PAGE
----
Experts position the decade between 2020 and 2030 as crucial to achieving the decarbonization goals established by the Paris Agreements. Since its entry into force six years ago, more than a hundred countries have committed to being carbon neutral by 2050 or earlier And, sharing this claim, more than a thousand companies globally – including some of the largest companies in the world – have set themselves this same goal.
Thus, aware of its key role in the transition to a greener world, companies have positioned themselves at the forefront of national legislation on many occasions, working on the articulation of increasingly sustainable production models. The current decade is key in terms of climate action, with the remaining years until 2030 being crucial for the fulfillment of the Paris Goals.
Last July, the bp Statistical Review of World Energy revealed that, in 2020, global energy demand plummeted 4.5% and emissions fell 6.3%, both of which were the largest declines since World War II. These figures were greatly influenced by the outbreak of the Covid-19 pandemic and, although they are encouraging, ambition needs to be strengthened to reduce emissions by 7.6% each year until 2030, thus limiting global warming to 1.5ºC as stipulated in the Paris Agreements.
These trends are exactly what the world needs to see in its transition to zero net emissions But, to achieve climate neutrality, the level of ambition shown by countries and companies must translate into a significant and sustained decrease in emissions and, in this line, all social agents, from companies to governments and consumers , play an essential role in achieving this, “he explains. Spencer dale, chief economist at bp.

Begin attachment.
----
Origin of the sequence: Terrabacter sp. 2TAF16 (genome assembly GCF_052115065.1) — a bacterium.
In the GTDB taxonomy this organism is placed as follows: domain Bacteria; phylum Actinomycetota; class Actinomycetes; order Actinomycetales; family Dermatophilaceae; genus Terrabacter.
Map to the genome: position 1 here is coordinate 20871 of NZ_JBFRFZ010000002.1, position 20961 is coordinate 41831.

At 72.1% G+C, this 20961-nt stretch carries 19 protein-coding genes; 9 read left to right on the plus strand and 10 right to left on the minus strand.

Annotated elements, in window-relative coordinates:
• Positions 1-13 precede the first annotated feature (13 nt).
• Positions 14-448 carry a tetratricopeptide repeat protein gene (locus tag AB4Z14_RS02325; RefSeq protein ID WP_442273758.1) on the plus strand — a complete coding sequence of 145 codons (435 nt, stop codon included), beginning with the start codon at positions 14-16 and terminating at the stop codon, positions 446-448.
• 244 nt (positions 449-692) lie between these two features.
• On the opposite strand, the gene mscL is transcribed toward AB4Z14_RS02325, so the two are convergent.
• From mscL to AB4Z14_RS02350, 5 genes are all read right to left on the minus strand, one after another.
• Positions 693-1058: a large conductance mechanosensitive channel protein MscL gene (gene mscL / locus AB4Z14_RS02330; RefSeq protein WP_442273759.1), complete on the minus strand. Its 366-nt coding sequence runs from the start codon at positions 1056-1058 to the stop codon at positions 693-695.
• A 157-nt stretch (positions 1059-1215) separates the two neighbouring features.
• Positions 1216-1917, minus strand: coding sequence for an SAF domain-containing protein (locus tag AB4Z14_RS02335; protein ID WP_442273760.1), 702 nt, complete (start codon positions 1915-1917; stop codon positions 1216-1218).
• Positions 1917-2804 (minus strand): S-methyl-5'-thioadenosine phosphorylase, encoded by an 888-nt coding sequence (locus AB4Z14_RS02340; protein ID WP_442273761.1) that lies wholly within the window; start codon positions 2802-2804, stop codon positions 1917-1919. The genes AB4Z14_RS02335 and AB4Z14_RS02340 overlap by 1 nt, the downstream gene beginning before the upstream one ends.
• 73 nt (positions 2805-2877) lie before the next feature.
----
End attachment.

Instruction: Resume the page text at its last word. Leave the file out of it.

To advance on this path towards climate neutrality, the so-called ‘greening companies’, a term coined by bp to refer to those companies that, despite not being low in carbon emissions today, have developed realistic and traceable plans to reconfigure your model towards one that is increasingly sustainable, also sealing strategic alliances to progressively decarbonize its value chains. These are companies aware that the world needs a gradual transformation towards total sustainability, who recognize the opportunities that this entails and are working hard to achieve it.
Scope and capacity
Belonging mostly to traditionally carbon-intensive sectors such as energy, industrial and transport – currently responsible for up to 70% of global emissions from energy consumption – the ‘greening companies’ are characterized by having with sufficient reach and capacity to be able to drive the change of the global energy system towards a greener one, with an eye toward meeting the Paris Goals.
Thus, climate neutrality cannot be conceived without the active contribution of these companies that, with a firm commitment acquired, need the bridge of transition energies –As in the case of biomethane or sustainable aviation fuel– to immediately cut their own emissions and gradually decarbonise their value chains.
Following the trend that is already established in Europe, these transition energies must necessarily coexist for a period of time with renewable energies in those sectors of difficult electrification in which carbon neutrality cannot be achieved in the short term. An example of this is transport, and more specifically heavy, where these energies begin to position themselves as a way to reduce emissions, coexisting with the electrification of last-mile transport.
Thus, at the beginning of a crucial decade to mitigate the climate crisis, large companies in the process of decarbonization must be supported and taken into account by consumers and the entire productive fabric, to consolidate the path towards the Goals. from Paris. As part of a joint effort, the ‘greening companies’ have the potential to reconfigure their respective sectors and contribute to the construction of a carbon neutral future.